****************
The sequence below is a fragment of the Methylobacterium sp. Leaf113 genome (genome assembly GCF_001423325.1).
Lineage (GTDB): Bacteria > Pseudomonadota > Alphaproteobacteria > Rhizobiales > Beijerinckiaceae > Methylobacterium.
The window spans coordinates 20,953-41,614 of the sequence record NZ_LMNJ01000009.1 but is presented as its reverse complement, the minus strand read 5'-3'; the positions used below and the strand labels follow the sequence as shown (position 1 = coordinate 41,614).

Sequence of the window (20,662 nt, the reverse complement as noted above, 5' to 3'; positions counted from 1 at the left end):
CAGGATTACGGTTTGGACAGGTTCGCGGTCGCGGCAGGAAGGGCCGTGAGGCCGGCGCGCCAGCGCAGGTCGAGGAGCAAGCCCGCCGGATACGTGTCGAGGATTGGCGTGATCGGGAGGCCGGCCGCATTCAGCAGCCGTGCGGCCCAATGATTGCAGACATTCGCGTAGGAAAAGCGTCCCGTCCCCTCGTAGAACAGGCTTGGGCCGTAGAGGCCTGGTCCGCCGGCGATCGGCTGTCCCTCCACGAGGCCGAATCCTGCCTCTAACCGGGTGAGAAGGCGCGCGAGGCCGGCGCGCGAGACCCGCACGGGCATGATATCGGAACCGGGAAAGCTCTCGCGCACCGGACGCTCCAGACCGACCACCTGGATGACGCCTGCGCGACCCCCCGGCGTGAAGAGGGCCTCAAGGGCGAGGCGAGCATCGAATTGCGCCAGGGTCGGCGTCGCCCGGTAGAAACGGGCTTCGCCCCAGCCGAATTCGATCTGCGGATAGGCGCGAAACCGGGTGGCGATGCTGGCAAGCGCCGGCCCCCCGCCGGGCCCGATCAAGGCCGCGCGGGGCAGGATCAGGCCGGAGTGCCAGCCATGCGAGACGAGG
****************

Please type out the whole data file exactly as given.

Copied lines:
The sequence below is a fragment of the Methylobacterium sp. Leaf113 genome (genome assembly GCF_001423325.1).
Lineage (GTDB): Bacteria > Pseudomonadota > Alphaproteobacteria > Rhizobiales > Beijerinckiaceae > Methylobacterium.
The window spans coordinates 20,953-41,614 of the sequence record NZ_LMNJ01000009.1 but is presented as its reverse complement, the minus strand read 5'-3'; the positions used below and the strand labels follow the sequence as shown (position 1 = coordinate 41,614).

Sequence of the window (20,662 nt, the reverse complement as noted above, 5' to 3'; positions counted from 1 at the left end):
CAGGATTACGGTTTGGACAGGTTCGCGGTCGCGGCAGGAAGGGCCGTGAGGCCGGCGCGCCAGCGCAGGTCGAGGAGCAAGCCCGCCGGATACGTGTCGAGGATTGGCGTGATCGGGAGGCCGGCCGCATTCAGCAGCCGTGCGGCCCAATGATTGCAGACATTCGCGTAGGAAAAGCGTCCCGTCCCCTCGTAGAACAGGCTTGGGCCGTAGAGGCCTGGTCCGCCGGCGATCGGCTGTCCCTCCACGAGGCCGAATCCTGCCTCTAACCGGGTGAGAAGGCGCGCGAGGCCGGCGCGCGAGACCCGCACGGGCATGATATCGGAACCGGGAAAGCTCTCGCGCACCGGACGCTCCAGACCGACCACCTGGATGACGCCTGCGCGACCCCCCGGCGTGAAGAGGGCCTCAAGGGCGAGGCGAGCATCGAATTGCGCCAGGGTCGGCGTCGCCCGGTAGAAACGGGCTTCGCCCCAGCCGAATTCGATCTGCGGATAGGCGCGAAACCGGGTGGCGATGCTGGCAAGCGCCGGCCCCCCGCCGGGCCCGATCAAGGCCGCGCGGGGCAGGATCAGGCCGGAGTGCCAGCCATGCGAGACGAGG